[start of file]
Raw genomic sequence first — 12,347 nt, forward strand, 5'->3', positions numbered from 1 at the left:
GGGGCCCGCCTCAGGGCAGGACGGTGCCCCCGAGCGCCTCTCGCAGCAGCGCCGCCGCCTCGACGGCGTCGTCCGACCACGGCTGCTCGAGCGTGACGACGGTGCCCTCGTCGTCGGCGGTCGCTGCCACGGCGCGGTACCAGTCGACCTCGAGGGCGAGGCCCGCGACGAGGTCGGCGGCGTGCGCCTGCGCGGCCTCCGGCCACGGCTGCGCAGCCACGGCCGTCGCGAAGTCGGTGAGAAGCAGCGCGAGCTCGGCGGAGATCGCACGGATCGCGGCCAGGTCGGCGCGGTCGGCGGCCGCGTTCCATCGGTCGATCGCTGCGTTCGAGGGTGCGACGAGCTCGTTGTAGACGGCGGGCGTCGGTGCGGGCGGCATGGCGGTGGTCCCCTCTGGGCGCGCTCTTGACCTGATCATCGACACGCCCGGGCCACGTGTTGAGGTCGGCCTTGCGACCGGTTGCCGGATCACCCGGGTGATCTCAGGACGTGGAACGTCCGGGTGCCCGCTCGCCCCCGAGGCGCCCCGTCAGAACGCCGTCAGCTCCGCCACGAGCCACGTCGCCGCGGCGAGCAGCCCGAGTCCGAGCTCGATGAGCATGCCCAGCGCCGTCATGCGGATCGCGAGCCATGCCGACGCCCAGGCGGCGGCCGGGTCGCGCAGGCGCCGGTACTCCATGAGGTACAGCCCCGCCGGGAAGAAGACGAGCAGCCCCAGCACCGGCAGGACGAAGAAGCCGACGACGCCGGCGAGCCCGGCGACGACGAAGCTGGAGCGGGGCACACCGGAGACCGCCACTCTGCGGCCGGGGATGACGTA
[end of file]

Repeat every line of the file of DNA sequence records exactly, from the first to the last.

Raw genomic sequence first — 12,347 nt, forward strand, 5'->3', positions numbered from 1 at the left:
GGGGCCCGCCTCAGGGCAGGACGGTGCCCCCGAGCGCCTCTCGCAGCAGCGCCGCCGCCTCGACGGCGTCGTCCGACCACGGCTGCTCGAGCGTGACGACGGTGCCCTCGTCGTCGGCGGTCGCTGCCACGGCGCGGTACCAGTCGACCTCGAGGGCGAGGCCCGCGACGAGGTCGGCGGCGTGCGCCTGCGCGGCCTCCGGCCACGGCTGCGCAGCCACGGCCGTCGCGAAGTCGGTGAGAAGCAGCGCGAGCTCGGCGGAGATCGCACGGATCGCGGCCAGGTCGGCGCGGTCGGCGGCCGCGTTCCATCGGTCGATCGCTGCGTTCGAGGGTGCGACGAGCTCGTTGTAGACGGCGGGCGTCGGTGCGGGCGGCATGGCGGTGGTCCCCTCTGGGCGCGCTCTTGACCTGATCATCGACACGCCCGGGCCACGTGTTGAGGTCGGCCTTGCGACCGGTTGCCGGATCACCCGGGTGATCTCAGGACGTGGAACGTCCGGGTGCCCGCTCGCCCCCGAGGCGCCCCGTCAGAACGCCGTCAGCTCCGCCACGAGCCACGTCGCCGCGGCGAGCAGCCCGAGTCCGAGCTCGATGAGCATGCCCAGCGCCGTCATGCGGATCGCGAGCCATGCCGACGCCCAGGCGGCGGCCGGGTCGCGCAGGCGCCGGTACTCCATGAGGTACAGCCCCGCCGGGAAGAAGACGAGCAGCCCCAGCACCGGCAGGACGAAGAAGCCGACGACGCCGGCGAGCCCGGCGACGACGAAGCTGGAGCGGGGCACACCGGAGACCGCCACTCTGCGGCCGGGGATGACGTA